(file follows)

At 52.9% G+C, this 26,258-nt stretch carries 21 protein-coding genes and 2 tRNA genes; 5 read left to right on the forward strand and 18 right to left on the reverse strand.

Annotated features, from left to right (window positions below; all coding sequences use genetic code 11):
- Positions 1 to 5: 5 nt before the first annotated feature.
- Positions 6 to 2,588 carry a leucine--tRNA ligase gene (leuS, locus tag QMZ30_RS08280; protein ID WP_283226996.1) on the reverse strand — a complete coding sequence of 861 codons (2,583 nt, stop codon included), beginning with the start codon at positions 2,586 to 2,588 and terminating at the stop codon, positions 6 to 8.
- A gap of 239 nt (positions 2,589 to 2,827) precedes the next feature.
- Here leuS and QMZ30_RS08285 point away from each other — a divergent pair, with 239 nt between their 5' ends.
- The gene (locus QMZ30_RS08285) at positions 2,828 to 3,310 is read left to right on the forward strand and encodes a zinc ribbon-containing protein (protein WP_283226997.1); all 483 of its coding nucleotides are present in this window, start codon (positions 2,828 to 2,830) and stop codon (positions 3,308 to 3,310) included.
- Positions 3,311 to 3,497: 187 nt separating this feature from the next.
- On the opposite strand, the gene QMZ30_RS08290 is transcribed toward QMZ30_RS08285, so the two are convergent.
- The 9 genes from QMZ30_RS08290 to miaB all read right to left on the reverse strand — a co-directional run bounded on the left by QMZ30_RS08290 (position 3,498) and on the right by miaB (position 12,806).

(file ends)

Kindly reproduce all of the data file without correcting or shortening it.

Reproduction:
At 52.9% G+C, this 26,258-nt stretch carries 21 protein-coding genes and 2 tRNA genes; 5 read left to right on the forward strand and 18 right to left on the reverse strand.

Annotated features, from left to right (window positions below; all coding sequences use genetic code 11):
- Positions 1 to 5: 5 nt before the first annotated feature.
- Positions 6 to 2,588 carry a leucine--tRNA ligase gene (leuS, locus tag QMZ30_RS08280; protein ID WP_283226996.1) on the reverse strand — a complete coding sequence of 861 codons (2,583 nt, stop codon included), beginning with the start codon at positions 2,586 to 2,588 and terminating at the stop codon, positions 6 to 8.
- A gap of 239 nt (positions 2,589 to 2,827) precedes the next feature.
- Here leuS and QMZ30_RS08285 point away from each other — a divergent pair, with 239 nt between their 5' ends.
- The gene (locus QMZ30_RS08285) at positions 2,828 to 3,310 is read left to right on the forward strand and encodes a zinc ribbon-containing protein (protein WP_283226997.1); all 483 of its coding nucleotides are present in this window, start codon (positions 2,828 to 2,830) and stop codon (positions 3,308 to 3,310) included.
- Positions 3,311 to 3,497: 187 nt separating this feature from the next.
- On the opposite strand, the gene QMZ30_RS08290 is transcribed toward QMZ30_RS08285, so the two are convergent.
- The 9 genes from QMZ30_RS08290 to miaB all read right to left on the reverse strand — a co-directional run bounded on the left by QMZ30_RS08290 (position 3,498) and on the right by miaB (position 12,806).